Is there any downside to naming a trust as a beneficiary to a CD or in general, a bank account if the bank and/or credit union allows it? This is in California.

  • What sort of issue are you anticipating? Commented Jan 11, 2023 at 18:58
  • Ally Bank lets you do it. Don’t know if there are state-level restrictions, though.
    – RonJohn
    Commented Jan 11, 2023 at 20:10
  • 1
    The last time that I updated my trust documents, I asked my lawyer this same question. His response was that it's OK but it adds an extra step for your trustee in settling your estate. The absolutely correct answer is that you should ask your lawyer this since it's possible that state law may vary. Commented Jan 11, 2023 at 22:34
  • One drawback compared to having the trust own the accounts outright is that in case of incapacity the trustee won't be able to access the accounts (you'd need DPOA instead and a longer and more complicated process)
    – littleadv
    Commented Jan 11, 2023 at 22:42

1 Answer 1


After more research today including talking to the lawyer that drew up the trust, I ended up with two reasons that it might not be good.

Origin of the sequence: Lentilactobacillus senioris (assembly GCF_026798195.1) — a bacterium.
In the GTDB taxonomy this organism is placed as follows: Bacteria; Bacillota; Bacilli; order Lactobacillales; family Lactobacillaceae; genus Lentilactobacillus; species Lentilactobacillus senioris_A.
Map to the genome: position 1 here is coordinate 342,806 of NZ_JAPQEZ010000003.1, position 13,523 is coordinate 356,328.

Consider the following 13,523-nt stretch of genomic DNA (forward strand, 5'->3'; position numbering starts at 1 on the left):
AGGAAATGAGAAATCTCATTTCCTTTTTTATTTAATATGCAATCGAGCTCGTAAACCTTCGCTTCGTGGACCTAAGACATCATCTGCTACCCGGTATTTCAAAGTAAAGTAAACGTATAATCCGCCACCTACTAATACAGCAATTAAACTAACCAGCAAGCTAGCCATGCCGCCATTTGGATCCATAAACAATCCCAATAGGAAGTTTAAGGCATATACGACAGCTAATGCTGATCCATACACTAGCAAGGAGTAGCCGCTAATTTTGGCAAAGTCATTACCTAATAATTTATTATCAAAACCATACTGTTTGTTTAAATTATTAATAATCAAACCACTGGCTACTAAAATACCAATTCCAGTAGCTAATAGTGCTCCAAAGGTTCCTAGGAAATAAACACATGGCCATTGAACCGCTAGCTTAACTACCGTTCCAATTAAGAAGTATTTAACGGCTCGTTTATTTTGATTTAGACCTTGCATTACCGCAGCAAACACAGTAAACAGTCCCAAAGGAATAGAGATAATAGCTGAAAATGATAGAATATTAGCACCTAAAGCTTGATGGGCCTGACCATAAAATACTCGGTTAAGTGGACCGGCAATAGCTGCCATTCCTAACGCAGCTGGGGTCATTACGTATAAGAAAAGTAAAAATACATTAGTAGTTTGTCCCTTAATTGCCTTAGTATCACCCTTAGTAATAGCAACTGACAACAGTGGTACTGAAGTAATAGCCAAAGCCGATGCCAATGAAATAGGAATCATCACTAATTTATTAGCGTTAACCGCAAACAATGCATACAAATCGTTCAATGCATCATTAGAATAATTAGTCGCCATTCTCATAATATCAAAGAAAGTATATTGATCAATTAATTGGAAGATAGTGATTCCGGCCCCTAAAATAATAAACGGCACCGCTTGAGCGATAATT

1. listed in the comments above that it would make access to the money more difficult if incapacitated

  2. having the account registered in a persons name makes it easier for an unscrupulous person to declare you incompetent to handle your finances by a court appointed judge, whereas an account in the name of a trust would prevent that situation

  • 1
    @RonJon, the question was whether there were any problems ("downsides") in naming a trust as a beneficiary. There could be a multitude of "downsides" including "access". There may be other downsides, but that's all that I could come up with. My question didn't ask whether a trust could be a beneficiary.
    – Ian
    Commented Jan 12, 2023 at 14:28
  • For some reason, I read "Is it ok to" as can you, and that blinded me to the other details.
    – RonJohn
    Commented Jan 12, 2023 at 15:08

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